Stephan Uttom and Rock Ronald Rozario, Dhaka
Updated: June 03, 2016 07:51 AM GMT
Protesters call for justice for a deadly 2001 bomb attack on a Catholic Church in this June 3, 2013 file photo. (ucanews.com photo by Stephan Uttom)
The date June 3 reminds Amrito Sikder of one of the most tragic and heartbreaking events of his life.
On that day in 2001, Sikder lost his younger brother Monmoth in a bomb attack at a Catholic Church about 200 kilometers south of Bangladesh's capital Dhaka.
Monmoth, who was 21 at the time, was among 10 churchgoers killed by the explosion that also seriously wounded over 30 other Catholics attending Sunday Mass.
The blast struck the choir area of the Most Holy Redeemer Church where mostly young people were sitting.
Suspected Islamic militants were believed to be behind the attack.
Sikder, who was then a college student, says the attack came as a critical blow to their four-member family.
"My brother didn't continue education after high school, but he was involved in farming and he was the only one in our family who then earned an income," says Sikder, 38, who is now a schoolteacher.
"With his death, uncertainty and misery hit our family like a black shadow," he says.
"It took great pains for me to complete my education. Now, I'm trying to help my family, but our family have yet to recover from what happened," he explains.
The loss of a son was such a heavy blow for their mother that she became mentally ill and remains that way today, Sikder says.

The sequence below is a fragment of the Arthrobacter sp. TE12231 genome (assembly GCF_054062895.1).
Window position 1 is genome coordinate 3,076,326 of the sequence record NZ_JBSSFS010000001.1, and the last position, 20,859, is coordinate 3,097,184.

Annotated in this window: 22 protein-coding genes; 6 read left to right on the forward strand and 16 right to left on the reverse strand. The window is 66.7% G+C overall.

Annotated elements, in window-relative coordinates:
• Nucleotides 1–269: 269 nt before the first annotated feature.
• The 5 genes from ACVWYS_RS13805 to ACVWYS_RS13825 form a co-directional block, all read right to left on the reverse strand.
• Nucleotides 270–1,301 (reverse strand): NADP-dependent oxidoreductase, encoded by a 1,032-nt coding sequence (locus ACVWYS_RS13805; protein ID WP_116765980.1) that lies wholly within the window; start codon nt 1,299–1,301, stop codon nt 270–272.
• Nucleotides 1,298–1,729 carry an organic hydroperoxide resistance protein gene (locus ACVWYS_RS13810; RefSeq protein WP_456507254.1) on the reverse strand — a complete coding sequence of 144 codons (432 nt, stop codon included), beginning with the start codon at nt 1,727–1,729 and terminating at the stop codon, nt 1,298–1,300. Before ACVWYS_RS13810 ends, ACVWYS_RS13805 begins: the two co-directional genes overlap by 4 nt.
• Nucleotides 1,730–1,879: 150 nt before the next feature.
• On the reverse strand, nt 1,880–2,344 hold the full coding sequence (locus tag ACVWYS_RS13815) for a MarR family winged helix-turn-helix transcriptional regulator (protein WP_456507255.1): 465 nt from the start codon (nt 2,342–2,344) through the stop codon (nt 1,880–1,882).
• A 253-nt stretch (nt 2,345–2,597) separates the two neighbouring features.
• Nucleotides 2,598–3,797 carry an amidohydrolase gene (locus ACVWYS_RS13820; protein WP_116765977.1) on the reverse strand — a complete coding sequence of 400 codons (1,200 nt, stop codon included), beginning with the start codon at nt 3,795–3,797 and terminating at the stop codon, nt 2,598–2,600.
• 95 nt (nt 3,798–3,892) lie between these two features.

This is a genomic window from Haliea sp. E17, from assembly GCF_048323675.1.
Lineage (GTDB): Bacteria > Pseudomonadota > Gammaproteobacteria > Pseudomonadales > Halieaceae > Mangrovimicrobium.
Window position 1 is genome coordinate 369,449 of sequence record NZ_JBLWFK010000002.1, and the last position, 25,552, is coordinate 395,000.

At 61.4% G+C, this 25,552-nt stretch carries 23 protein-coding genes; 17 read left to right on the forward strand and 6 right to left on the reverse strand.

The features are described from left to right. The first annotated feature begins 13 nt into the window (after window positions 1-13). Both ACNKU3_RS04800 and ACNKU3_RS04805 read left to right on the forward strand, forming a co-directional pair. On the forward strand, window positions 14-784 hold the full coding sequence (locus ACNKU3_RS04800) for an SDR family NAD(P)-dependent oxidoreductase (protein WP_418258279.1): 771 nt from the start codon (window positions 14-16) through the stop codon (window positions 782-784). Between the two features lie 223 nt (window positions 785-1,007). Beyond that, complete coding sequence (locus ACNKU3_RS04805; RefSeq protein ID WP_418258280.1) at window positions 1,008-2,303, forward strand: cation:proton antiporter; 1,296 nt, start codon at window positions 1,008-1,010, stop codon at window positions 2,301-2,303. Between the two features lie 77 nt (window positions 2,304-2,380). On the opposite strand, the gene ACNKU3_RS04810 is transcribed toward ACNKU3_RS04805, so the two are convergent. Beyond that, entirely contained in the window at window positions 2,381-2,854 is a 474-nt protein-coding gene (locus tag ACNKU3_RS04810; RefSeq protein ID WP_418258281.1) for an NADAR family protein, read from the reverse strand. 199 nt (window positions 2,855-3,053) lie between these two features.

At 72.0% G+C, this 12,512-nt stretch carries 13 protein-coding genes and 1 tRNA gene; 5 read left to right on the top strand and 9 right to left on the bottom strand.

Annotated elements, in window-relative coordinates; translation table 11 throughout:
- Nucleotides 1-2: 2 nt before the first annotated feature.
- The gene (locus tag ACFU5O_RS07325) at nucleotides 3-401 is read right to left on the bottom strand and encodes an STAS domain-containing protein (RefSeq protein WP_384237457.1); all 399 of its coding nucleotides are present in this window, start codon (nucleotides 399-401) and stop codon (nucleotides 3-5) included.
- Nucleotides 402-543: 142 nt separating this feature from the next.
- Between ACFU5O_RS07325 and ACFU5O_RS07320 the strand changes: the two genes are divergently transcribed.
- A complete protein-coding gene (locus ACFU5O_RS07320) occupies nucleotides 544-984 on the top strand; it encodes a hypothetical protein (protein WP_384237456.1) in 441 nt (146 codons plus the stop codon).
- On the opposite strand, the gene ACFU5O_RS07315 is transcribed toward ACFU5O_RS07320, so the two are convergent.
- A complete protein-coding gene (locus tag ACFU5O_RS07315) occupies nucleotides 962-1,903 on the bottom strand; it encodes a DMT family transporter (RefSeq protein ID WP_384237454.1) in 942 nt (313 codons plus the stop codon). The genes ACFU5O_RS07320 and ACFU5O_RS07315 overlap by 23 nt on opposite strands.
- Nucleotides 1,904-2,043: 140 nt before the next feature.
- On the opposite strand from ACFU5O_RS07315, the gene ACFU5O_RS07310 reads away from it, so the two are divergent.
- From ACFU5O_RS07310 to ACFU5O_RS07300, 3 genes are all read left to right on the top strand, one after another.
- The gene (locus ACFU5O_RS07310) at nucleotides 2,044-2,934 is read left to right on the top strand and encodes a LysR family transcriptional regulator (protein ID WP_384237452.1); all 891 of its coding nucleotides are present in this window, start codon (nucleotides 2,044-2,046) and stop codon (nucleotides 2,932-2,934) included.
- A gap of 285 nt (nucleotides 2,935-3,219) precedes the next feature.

"That is another tragedy for our family," he says.
The ordeals faced by the Sikder family are similar to what the families of other victims from the bombing have had to endure.
Except for some emergency aid, there has been no compensation from the government for the families over the past 15 years.
The 2001 blast came during a surge in Islamic militancy in Bangladesh. The Harkat-ul-Jihad and another militant group Jamaatul Mujahedin Bangladesh targeted and carried out a bombing campaign in that year, which targeted cultural programs, political rallies and the country's judiciary.
Frustratingly for the families, there has also been little progress in delivering justice for the atrocity, which remains the deadliest attack on Bangladesh's minority Christian community. Christians account for less than half a percent of the country's 160 million plus people.
According to reports from local media, Harkat-ul-Jihad chief mufti, Abdul Hannan, confessed during police interrogation that he masterminded the church bombing.
But police deny that the Harkat-ul-Jihad leader made any such admission.
A controversial government-backed inquiry committee concluded in a report that an internal feud within the local Christian community was behind the blast.
Local media refuted the report, Christians protested against it across the country and a new probe begun with police conducting investigations.
Italian missionary and parish priest Father Mimmo Pietanza from the Society of St. Francis Xavier for Foreign Missions and a local Catholic filed two cases with local police against the unnamed attackers over murder and explosives charges.
These cases were handed over to the Criminal Investigation Department, a special police branch, in the same year.
Since then 15 investigating officers have been put in charge of the cases, but a formal charge sheet, which must be submitted to the court to begin legal proceedings, has yet to be presented.
Police have arrested 38 suspected militants over the two cases, but none of them confessed their involvement in the bombing, according to the current investigating officer, Shoeb Ahmed.